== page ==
Less than a month later, on 19 October, the South African Government banned 18 organisations. Seventeen were Black Consciousness organisations, the other the Christian Institute, which because of its humanitarian activities on behalf of Blacks was regarded by the South African Government as a communist organisation.
An inquest into Biko’s death was set for 14 November 1977 in Pretoria. As expected, the inquest found that Biko’s injuries were the result of a scuffle and that, ‘the death cannot be attributed to any act or omission amounting to a criminal offence on the part of any person.’
Over the next two years that I was in South Africa, the Police State went into lockdown and Black Opposition politics became even more difficult and fraught with danger.
Despite the best endeavours of the Apartheid Regime, pressure from the rest of the world increased after the 1977 bannings and death of Biko. The World Council of Churches (WCC), the World University Service (WUS) and a range of other anti-apartheid organisations increased their activities. In time, sporting sanctions were imposed, followed some years later by financial sanctions.
Through Dr Beyers Naude, a wonderful Afrikaner minister of religion and head of the Christian Institute, I was conscripted to take money donated by the WCC to the dependants of political prisoners living in the Eastern Cape. The banning of the Institute had very little influence on his activities.
I was in demand because I had diplomatic immunity and could travel without hindrance. I took information (letters), money and people around the country and across the border. Many, many others around the world and inside South Africa of different religions, cultural, ethnic and racial backgrounds worked very hard, took risks and sometimes sustained a great deal of harm to bring an end to Apartheid.
In the light of all this, it is becoming increasingly difficult to find excuses for the current South African President, Thabo Mbeki, as he prevaricates over intervention in Zimbabwe and about implementing the universally accepted treatment of AIDS.
Mbeki left South Africa to study in the UK in 1962 at the age of 20. He stayed overseas for the next 30 years fulfilling a number of different roles for the ANC, including representing South Africa in a number of African countries. In 1977, at the time of Biko’s death, he was the ANC representative in Nigeria; an appointment which, amongst other things, required him to spend time on the diplomatic circuit.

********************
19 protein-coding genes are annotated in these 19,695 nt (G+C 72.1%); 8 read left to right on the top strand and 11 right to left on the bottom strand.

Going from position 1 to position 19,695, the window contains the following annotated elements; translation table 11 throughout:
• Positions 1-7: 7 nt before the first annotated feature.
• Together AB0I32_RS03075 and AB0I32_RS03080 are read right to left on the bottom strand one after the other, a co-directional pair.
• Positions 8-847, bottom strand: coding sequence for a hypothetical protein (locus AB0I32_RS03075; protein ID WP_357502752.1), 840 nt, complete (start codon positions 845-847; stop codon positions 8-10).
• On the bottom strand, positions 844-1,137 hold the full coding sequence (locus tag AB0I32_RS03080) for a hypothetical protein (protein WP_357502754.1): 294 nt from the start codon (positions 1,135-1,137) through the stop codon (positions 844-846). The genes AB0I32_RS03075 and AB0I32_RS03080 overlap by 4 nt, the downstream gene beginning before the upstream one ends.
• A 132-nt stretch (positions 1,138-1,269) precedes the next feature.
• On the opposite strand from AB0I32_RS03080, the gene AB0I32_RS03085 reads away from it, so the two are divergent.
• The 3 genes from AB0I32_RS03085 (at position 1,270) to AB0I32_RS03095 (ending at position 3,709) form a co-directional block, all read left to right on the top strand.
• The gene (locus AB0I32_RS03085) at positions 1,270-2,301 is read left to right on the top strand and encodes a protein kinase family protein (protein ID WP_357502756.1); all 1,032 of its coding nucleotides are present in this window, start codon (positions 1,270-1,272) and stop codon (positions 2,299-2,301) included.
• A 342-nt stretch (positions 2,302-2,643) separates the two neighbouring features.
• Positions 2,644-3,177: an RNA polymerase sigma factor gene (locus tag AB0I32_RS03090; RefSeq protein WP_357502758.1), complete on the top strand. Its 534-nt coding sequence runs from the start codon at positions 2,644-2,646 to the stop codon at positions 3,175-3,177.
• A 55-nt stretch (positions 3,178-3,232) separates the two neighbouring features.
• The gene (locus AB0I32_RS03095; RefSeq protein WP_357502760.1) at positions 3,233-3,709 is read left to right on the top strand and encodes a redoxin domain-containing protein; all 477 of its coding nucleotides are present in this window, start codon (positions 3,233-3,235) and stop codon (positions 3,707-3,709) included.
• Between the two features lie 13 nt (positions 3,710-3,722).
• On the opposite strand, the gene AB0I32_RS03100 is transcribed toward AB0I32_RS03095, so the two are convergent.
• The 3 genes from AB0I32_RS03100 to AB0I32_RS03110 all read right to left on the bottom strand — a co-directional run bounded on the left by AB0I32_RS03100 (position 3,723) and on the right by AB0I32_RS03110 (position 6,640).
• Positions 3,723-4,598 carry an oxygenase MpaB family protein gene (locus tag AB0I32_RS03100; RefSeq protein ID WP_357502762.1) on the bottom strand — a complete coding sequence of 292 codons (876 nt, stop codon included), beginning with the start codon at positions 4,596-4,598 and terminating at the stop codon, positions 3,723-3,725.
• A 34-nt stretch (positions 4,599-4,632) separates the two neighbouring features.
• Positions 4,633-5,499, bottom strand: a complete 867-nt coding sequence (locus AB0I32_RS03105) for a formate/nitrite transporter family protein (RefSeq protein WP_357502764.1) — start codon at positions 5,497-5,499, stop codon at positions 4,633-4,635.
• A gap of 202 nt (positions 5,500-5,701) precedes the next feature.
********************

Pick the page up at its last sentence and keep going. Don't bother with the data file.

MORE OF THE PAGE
The ANC was funded by benefactors overseas including the Soviet Union. Later, when change appeared inevitable, it was funded by multinationals, including Shell, mindful of the need to secure their future in South Africa.
Both Mbeki and the Black resistance movement in South Africa were recipients of assistance from a wide variety of sources. Without this assistance, the ending of Apartheid would have taken longer and been much bloodier.
Having been the recipient of generous assistance himself, it is difficult to understand why Mbeki, in a position to alleviate the suffering of neighbouring people, does nothing. You would think his expressed desire to be the pre-eminent leader in Africa would demand it.
Against this crisis, all other words and pron
ouncements, such as the importance of African unity, amount to pompous posturing. When considered in conjunction with the cruel denial of the cause of AIDS and senseless methods of treatment, enshrined in South African health policy, Mbeki has no right to call himself a compassionate man far less a leader.
To sack the Deputy Minister of Health, Nozizwe Madlala-Routledge for doing her job and caring for the needs of the South African people whilst protecting the corrupt Minister for Health, Tshabalala-Msimang and endorsing her quackery indicates a weak and vacillating man prone more to bullying than bravery.
Steve Biko would be horrified to see his sacrifice and that of all those who died or were injured in the struggle against Apartheid reduced to such a cruel legacy.